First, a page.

Crisis and communications experts tell Moneyish how to solve a problem like the Texas senator’s porn “like”
Some Cruz control might be in order.
Sen. Ted Cruz delighted and dismayed Twitter early Tuesday after his verified account “liked” a pornographic video post. The lewd tweet from @SexuallPosts, which appeared on the Texas Republican’s publicly viewable collection of 1,200+ liked Twitter posts, was unliked roughly an hour later — but preserved for posterity in users’ screenshots.
Cruz’s senior communications adviser, Catherine Frazier, issued a carefully worded tweet at 2:16 a.m.: “The offensive tweet posted on @tedcruz account earlier has been removed by staff and reported to Twitter.” A spokesman for the senator did not immediately return a Moneyish request for further comment.
Cruz later cracked a joke about the X-rated gaffe, telling reporters: “(H)ad I known that this would trend so quickly, perhaps we should have done something like this during the Indiana primary. In all seriousness, there are a number of people on the team that have access to the account and it appears that someone inadvertently hit the like button.” He blamed a “staffing issue” and maintained the like was not deliberate or malicious — adding his team was “dealing with it internally” when asked if anyone would be fired or disciplined.
The conservative crusader is the latest public figure to field uncomfortable inquiries about his Twitter activity: Last month, President Trump’s official account retweeted, then deleted, a user’s post calling him a “fascist.” In 2014, an aide to Rep. Keith Ellison (D-Minn.) apologized after retweeting a photo of meat frying on a stove with the caption “hell yeah benihana up in this b—h.” But any public figure or brand, especially ones with staffers managing social accounts, could fall prey to such a predicament. Here’s what experts advised:
Have a clearly defined protocol in place “in terms of approval processes and who has permissions to post content on social media and who does not, (and) ensuring that two sets of eyes always monitor every activity on social media when possible,” crisis communications consultant Todd Ragusa told Moneyish. Use third-party software platforms like Hootsuite and Buffer to manage multiple accounts and help prevent accidental posts, he added.
Respond quickly. “You don’t want to drag out a story by releasing a statement or response late in the news cycle that would then extend the life of the story,” said Ragusa. But “you don’t want to get out so quickly that you internally have not gathered all the facts and gotten your own story straight to where the response that you release would beg more questions later in the news cycle and kind of create another news cycle.” In a nutshell, Ragusa said: “Nip it in the bud at the outset.”
The culpable person should own up internally — and quickly — so that the communications team and executive leadership can determine an appropriate response, said Ragusa. “That response can reflect your brand values and it should speak directly to your audience.”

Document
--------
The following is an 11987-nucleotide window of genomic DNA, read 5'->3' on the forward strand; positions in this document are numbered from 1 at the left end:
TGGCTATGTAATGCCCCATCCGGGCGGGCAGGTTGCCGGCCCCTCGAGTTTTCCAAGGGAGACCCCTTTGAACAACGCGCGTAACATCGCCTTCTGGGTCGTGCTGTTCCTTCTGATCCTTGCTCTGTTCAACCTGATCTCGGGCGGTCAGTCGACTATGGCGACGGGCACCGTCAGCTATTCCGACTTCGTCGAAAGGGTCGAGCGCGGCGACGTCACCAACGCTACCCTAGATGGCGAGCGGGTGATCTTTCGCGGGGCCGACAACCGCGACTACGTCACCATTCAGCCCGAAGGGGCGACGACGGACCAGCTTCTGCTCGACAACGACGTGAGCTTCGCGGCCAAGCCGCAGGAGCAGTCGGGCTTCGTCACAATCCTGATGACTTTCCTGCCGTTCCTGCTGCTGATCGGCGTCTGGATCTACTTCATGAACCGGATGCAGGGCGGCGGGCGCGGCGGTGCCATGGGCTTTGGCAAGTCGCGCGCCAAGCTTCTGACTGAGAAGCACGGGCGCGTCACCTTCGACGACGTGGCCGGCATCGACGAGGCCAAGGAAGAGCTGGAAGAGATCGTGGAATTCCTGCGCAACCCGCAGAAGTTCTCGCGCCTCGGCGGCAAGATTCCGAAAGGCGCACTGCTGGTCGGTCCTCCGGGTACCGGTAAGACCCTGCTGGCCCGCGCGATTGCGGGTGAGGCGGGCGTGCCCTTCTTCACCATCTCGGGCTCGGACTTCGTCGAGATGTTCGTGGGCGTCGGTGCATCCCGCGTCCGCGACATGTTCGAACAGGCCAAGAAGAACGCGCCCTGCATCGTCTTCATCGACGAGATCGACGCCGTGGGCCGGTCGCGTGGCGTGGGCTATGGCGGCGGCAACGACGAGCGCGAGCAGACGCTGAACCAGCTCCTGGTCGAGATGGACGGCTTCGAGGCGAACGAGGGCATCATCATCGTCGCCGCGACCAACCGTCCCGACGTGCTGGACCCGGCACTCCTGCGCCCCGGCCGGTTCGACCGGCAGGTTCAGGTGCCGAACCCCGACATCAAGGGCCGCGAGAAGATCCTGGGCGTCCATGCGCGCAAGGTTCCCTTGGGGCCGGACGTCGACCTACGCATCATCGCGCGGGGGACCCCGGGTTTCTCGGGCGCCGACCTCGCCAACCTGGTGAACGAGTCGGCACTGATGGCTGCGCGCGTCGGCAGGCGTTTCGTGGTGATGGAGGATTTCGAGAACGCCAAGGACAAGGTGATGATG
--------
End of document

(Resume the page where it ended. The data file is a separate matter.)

“If someone has made an honest mistake just clicking the wrong place, you just tell the public the individual has been counseled about being more careful and will make sure it doesn’t happen again,” added Jonathan Bernstein, the president of Bernstein Crisis Management, Inc. who has put out PR fires for 35 years. “Obviously if it was deliberate by a staffer, then they have to make a stronger statement.”
With that said, “there is no obligation to say ‘and we are firing that person’ or ‘that person has been fired’ so specifically,” Karen Wickre, a senior editorial team member at Twitter and Google for about 14 years. “‘We are dealing with it’ should be enough.”
Own the situation. While the “default position is to blame the staffer (or) say you left your phone lying around,” that defense “doesn’t fly as it’s clearly a lie,” PR consigliere and author Paul Blanchard told Moneyish in an email. “A better response is to ‘own’ the situation — admit that you liked the tweet but that thousands of tweets appear on your timeline every hour, and it’s inevitable that some mistakes are made.”
Use humor and humility. “The American public is quick to laugh at, and quick to forgive, human errors by public figures,” Bernstein said. “The notable exception would be if what was probably an accidental click turned out to be a trend of sexual impropriety.”
Don’t issue repeated comments. One statement will do, said Wickre: “(Anything more), they dig themselves a deeper hole … there’s no point in correcting and amending and updating.”
Review social media accounts and practices on a regular basis. “In these overheated times, especially for politicians, they need to have a real kind of protocol and review every last little inch of how things work for them,” Wickre said. That means reviewing the entire profile, any links, likes and accounts followed — as well as which staff members have access to each account. Consider safeguards like two-factor authentication, she added.
Training — and refresher training — are also key, said Bernstein. Make sure employees are trained in related fields like PR and digital communications. “A vulnerability that we’ve seen is having someone assigned to social media accounts that does not have the training or experience to do that,” he said.
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